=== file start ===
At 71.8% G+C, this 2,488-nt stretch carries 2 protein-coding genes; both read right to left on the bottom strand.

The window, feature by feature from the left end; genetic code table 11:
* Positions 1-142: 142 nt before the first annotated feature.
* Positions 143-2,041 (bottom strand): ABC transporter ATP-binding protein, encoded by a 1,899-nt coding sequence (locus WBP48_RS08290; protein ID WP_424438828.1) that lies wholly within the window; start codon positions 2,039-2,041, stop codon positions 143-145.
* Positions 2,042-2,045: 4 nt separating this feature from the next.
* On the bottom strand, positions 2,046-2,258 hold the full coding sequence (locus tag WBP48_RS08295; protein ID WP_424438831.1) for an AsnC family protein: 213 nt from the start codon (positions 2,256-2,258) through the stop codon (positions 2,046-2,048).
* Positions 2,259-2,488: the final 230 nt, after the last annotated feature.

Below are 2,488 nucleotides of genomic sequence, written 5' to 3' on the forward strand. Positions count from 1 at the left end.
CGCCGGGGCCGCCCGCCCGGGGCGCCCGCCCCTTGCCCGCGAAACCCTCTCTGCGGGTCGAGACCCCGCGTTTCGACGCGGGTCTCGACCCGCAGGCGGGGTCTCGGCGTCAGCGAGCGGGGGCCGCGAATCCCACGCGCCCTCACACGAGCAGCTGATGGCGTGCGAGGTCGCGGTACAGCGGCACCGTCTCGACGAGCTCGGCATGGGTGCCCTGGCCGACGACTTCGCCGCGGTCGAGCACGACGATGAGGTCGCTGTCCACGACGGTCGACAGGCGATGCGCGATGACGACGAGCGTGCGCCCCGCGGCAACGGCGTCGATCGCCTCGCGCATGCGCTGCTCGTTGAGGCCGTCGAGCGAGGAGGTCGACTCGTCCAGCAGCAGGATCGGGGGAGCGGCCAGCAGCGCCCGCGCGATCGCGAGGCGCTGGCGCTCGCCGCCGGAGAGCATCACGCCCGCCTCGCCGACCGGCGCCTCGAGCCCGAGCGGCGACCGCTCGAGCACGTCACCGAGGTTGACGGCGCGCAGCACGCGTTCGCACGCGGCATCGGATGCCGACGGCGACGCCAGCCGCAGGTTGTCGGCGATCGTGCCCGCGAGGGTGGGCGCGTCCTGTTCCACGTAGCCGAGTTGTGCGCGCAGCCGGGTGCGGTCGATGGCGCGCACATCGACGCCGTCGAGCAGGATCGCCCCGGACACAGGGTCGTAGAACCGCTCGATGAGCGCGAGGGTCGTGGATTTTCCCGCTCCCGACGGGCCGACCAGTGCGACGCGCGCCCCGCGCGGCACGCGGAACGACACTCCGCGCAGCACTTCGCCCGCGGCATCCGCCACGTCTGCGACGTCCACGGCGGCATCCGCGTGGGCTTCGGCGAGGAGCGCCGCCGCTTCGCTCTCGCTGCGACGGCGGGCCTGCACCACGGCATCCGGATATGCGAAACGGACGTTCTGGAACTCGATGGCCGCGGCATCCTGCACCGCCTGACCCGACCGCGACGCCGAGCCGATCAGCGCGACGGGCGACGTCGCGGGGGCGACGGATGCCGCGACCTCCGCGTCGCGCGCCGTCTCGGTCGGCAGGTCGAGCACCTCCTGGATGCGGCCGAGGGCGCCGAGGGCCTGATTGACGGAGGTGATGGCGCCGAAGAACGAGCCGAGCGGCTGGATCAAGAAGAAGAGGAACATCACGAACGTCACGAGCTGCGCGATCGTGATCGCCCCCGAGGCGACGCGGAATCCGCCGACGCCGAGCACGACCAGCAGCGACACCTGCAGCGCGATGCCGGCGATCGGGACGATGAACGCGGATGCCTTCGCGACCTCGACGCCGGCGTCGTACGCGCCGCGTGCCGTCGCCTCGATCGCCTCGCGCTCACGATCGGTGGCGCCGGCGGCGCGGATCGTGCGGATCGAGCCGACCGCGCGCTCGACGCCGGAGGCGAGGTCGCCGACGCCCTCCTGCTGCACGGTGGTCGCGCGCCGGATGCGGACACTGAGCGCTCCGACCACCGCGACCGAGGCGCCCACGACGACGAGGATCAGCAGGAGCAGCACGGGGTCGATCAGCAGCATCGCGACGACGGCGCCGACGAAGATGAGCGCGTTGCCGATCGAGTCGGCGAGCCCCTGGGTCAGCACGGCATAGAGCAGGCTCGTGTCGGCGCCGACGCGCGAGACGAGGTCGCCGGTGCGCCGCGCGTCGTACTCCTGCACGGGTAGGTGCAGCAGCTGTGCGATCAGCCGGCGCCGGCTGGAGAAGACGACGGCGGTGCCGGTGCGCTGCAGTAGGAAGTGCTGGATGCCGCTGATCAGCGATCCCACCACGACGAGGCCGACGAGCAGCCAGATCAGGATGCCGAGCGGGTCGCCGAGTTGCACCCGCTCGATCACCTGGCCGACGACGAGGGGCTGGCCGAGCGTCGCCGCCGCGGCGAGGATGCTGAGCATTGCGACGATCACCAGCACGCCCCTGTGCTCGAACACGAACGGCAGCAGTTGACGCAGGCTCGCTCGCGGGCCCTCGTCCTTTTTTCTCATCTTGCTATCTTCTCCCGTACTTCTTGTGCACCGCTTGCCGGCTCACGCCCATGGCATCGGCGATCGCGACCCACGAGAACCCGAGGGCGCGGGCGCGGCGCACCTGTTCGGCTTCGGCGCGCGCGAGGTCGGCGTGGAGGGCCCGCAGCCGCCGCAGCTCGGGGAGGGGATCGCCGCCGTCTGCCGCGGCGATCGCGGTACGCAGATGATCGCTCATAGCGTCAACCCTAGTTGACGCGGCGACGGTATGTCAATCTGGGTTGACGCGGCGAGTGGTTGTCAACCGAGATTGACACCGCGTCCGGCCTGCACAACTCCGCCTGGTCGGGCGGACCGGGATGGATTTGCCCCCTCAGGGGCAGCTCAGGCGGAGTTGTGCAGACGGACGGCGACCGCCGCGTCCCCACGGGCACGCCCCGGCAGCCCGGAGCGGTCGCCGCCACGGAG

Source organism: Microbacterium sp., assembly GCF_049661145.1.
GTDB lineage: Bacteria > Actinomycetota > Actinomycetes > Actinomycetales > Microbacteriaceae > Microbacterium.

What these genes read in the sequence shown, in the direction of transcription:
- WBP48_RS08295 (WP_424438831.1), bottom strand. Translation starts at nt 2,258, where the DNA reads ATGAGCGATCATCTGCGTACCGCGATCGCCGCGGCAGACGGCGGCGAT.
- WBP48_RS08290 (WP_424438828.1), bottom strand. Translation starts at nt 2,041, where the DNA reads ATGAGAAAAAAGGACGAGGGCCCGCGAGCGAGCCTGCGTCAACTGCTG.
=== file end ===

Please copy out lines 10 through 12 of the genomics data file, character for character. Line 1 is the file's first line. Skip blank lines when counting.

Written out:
Source organism: Microbacterium sp., assembly GCF_049661145.1.
GTDB lineage: Bacteria > Actinomycetota > Actinomycetes > Actinomycetales > Microbacteriaceae > Microbacterium.

What these genes read in the sequence shown, in the direction of transcription: